Pushing the Uniform Standard on our youth through testing and regulated curriculums was only a tool used in strengthening the Socialist agenda. Classroom narratives about inequality, distribution of wealth, and equal opportunity are grooming children to have the same thought process. Professor of Education at Harvard, Charles M. Pierce M.D., recently made comments about this agenda, saying that teachers are making our sick children well “by creating the International child of the future.” There was never a concern for our children’s education. The idea was always to produce a generation of socialist thinkers that would depend on massive government to make the rules and distribute the money.

A Negative Reaction

In a school system based on uniformity, individuality is an important rite of passage for every student. Whether its tattoos or piercings, clothing, or music choices, finding a way to stand out in school was much simpler before social media. For most students, the ability to stand out was dependent on your class size, or at best, your local school district. Social media has taken that away from our youth. As our schools push our students to be a common core from coast to coast, social media has pushed the need to stand out among the nation. Our students desire to be accepted in school has evolved into a need for acceptance among the entire country of their peers. Pioneering a trend has become nearly impossible. Every opportunity for our kids to stand out and be different seems to have already been done. The latest shoes are yesterday’s news from one town to the next. Hairstyles and clothing no longer work as a way to separate yourself from the crowd. Trending videos or viral posts are more exciting than purple hair or daisy dukes, and as the trend grows, the ideas for popular videos grow more extreme. From the ice bucket challenge to the knockout game, drinking bleach, and eating laundry detergent, it seems like our young people are desperate to find individuality.

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We Do Not Fit in a Mold

In the music video for Pink Floyds classic hit “Another Brick in the Wall,” the “Uniform” children begin to crack under pressure. The students rise up and tear the school to pieces, destroying everything in their path. Eventually burning the school to the ground, the students seem overjoyed with their accomplishment. Watching the video, it is hard not to draw comparisons to images we see on our screens today. Masses of young people are rioting, looting, and burning down everything in their paths. Creating a uniform core of children across the nation has come at a price. Their desire for individualism contradicts the requirements to meet the standard, and the pressure on our youth has become a struggle for survival among the crowd. For some, fitting in with the crowd running the streets wearing a mask, and defying police bring some form of semblance. For others, the pressure seems inescapable, the desire to fit in goes unfulfilled, and their need to stand out from the crowd seems to be driving them toward the worst. A chance to become an infamous part of history has become a beacon to those who feel worthless, unnoticed, and forgotten.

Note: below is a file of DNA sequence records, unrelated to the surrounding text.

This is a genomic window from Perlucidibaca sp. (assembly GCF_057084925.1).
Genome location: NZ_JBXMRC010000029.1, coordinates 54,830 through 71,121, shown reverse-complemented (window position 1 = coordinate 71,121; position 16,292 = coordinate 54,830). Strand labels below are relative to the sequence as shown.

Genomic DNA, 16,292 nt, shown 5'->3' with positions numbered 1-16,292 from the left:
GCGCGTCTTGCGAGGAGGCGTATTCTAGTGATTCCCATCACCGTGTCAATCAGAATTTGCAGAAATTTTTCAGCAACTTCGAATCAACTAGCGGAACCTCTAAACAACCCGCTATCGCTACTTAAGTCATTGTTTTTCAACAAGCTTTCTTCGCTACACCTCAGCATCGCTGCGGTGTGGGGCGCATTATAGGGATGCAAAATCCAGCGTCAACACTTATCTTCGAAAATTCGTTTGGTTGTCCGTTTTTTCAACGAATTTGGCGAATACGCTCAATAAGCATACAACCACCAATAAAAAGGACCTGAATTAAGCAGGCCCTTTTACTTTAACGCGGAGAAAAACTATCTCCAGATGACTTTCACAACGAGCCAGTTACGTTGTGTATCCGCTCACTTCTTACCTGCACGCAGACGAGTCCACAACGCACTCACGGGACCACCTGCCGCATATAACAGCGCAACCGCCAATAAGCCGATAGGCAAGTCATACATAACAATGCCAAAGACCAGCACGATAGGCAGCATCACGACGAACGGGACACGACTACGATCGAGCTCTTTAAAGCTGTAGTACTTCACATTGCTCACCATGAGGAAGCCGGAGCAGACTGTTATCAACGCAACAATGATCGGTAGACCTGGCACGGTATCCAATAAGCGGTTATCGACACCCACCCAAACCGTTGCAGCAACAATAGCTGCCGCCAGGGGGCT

Pink Floyd saw it coming; their song has become an anthem to those who rebel against education. The lyrics in the song seem to transcend time, as a glaring warning to us all. The human instinct for acceptance and individuality cannot be removed. Trying to program our children through education has created a conflict within our country, our children, and our families, and the bricks are starting to crack. We must take our education system back. We must fight for our youth and show them that they are not clones of each child next to them. As Pink Floyd did in 1979, we must shout loudly across our great nation: “We don’t need your thought Control.”

Marc Manross